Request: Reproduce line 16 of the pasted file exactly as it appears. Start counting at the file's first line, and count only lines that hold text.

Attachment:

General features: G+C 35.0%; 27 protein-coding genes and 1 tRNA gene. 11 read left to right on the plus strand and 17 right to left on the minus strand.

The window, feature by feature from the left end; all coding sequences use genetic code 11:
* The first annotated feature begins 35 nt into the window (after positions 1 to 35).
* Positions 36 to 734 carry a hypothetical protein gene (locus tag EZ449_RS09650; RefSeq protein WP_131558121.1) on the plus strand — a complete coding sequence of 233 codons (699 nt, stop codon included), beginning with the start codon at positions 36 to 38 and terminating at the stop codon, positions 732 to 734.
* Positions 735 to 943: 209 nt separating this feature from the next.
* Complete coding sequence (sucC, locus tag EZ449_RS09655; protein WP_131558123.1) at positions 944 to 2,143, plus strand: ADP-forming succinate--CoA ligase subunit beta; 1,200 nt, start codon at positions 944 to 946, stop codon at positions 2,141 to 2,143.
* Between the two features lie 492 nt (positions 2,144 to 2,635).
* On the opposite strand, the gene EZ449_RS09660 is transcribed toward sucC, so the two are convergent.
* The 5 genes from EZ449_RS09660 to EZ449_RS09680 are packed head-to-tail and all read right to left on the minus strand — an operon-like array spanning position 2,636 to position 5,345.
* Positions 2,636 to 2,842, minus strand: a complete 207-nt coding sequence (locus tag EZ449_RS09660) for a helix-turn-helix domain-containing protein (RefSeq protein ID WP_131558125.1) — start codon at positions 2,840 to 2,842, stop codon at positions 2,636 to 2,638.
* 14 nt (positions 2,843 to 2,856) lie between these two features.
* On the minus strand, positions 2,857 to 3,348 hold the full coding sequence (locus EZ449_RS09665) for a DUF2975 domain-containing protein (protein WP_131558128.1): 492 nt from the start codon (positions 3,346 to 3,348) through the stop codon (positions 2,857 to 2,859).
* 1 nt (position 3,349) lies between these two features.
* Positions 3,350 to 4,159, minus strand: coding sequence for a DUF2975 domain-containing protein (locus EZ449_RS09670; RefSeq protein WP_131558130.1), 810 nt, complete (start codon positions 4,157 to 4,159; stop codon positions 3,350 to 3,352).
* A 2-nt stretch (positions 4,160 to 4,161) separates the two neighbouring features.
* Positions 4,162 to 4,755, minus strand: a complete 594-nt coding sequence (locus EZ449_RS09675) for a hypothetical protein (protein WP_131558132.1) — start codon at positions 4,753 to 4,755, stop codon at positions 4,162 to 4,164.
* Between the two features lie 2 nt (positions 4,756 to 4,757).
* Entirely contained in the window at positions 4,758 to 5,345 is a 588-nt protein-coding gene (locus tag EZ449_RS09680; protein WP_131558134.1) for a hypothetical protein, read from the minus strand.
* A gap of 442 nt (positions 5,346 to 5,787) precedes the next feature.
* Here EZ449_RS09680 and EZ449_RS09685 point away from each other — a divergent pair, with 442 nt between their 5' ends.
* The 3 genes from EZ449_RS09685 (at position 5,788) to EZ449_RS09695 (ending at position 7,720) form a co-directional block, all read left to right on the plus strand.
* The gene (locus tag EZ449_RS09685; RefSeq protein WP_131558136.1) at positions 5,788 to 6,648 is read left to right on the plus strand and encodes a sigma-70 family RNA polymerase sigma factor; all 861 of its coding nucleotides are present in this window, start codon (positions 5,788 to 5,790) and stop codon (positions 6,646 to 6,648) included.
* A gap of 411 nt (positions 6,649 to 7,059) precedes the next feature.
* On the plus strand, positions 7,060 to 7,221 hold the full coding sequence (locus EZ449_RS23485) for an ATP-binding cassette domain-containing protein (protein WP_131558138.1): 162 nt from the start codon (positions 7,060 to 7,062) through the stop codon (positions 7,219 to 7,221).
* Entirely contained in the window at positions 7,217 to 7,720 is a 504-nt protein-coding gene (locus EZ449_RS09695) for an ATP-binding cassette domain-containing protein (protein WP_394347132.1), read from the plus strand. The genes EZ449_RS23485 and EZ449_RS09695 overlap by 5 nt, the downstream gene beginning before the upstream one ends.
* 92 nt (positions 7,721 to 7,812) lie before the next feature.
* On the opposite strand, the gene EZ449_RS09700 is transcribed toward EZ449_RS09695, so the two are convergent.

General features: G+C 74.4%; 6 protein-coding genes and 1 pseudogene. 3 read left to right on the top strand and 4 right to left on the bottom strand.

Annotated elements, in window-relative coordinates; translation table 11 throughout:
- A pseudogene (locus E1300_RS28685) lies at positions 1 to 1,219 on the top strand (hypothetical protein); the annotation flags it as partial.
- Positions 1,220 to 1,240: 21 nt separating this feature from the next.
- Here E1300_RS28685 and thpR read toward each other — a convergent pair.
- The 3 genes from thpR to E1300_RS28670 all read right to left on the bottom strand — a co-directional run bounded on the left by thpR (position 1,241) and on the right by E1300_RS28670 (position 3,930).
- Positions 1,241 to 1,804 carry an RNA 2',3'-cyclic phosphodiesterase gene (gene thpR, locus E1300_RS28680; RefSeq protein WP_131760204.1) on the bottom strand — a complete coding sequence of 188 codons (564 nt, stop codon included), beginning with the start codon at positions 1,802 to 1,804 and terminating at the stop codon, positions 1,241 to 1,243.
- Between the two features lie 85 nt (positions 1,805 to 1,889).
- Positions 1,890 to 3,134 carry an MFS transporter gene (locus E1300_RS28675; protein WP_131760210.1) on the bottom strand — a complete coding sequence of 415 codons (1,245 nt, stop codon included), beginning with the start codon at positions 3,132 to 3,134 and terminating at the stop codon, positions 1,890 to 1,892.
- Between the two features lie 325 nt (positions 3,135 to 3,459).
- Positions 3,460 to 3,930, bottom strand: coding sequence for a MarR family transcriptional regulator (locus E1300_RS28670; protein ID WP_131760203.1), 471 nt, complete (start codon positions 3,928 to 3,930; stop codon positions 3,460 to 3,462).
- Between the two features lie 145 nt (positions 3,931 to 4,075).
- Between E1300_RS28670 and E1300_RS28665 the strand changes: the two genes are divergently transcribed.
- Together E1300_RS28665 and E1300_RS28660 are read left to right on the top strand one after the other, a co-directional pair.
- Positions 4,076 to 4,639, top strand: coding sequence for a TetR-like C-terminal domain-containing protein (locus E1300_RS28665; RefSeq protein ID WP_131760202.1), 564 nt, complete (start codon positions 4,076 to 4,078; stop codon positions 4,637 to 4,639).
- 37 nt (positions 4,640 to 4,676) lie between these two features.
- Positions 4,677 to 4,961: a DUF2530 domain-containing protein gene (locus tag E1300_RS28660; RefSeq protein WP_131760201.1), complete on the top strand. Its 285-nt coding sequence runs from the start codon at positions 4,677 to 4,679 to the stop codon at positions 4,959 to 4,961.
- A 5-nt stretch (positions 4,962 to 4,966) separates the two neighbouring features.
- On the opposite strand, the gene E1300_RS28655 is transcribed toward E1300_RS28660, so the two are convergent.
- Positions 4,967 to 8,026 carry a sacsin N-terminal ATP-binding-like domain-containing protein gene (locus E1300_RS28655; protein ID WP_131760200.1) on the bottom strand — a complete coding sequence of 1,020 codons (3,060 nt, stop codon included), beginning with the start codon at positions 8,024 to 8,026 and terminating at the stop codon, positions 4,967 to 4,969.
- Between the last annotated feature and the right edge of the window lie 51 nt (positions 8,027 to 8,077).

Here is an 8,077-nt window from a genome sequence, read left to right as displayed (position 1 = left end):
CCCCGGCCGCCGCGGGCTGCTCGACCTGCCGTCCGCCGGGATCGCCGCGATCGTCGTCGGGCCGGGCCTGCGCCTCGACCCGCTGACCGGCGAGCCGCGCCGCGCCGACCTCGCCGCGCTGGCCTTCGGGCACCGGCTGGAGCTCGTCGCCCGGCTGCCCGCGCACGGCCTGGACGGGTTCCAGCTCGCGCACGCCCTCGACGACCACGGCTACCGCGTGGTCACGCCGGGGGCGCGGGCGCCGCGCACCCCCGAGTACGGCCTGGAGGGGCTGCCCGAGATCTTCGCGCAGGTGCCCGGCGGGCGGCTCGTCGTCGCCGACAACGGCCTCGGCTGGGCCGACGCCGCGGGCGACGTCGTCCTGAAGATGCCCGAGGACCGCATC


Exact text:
* Positions 4,162 to 4,755, minus strand: a complete 594-nt coding sequence (locus EZ449_RS09675) for a hypothetical protein (protein WP_131558132.1) — start codon at positions 4,753 to 4,755, stop codon at positions 4,162 to 4,164.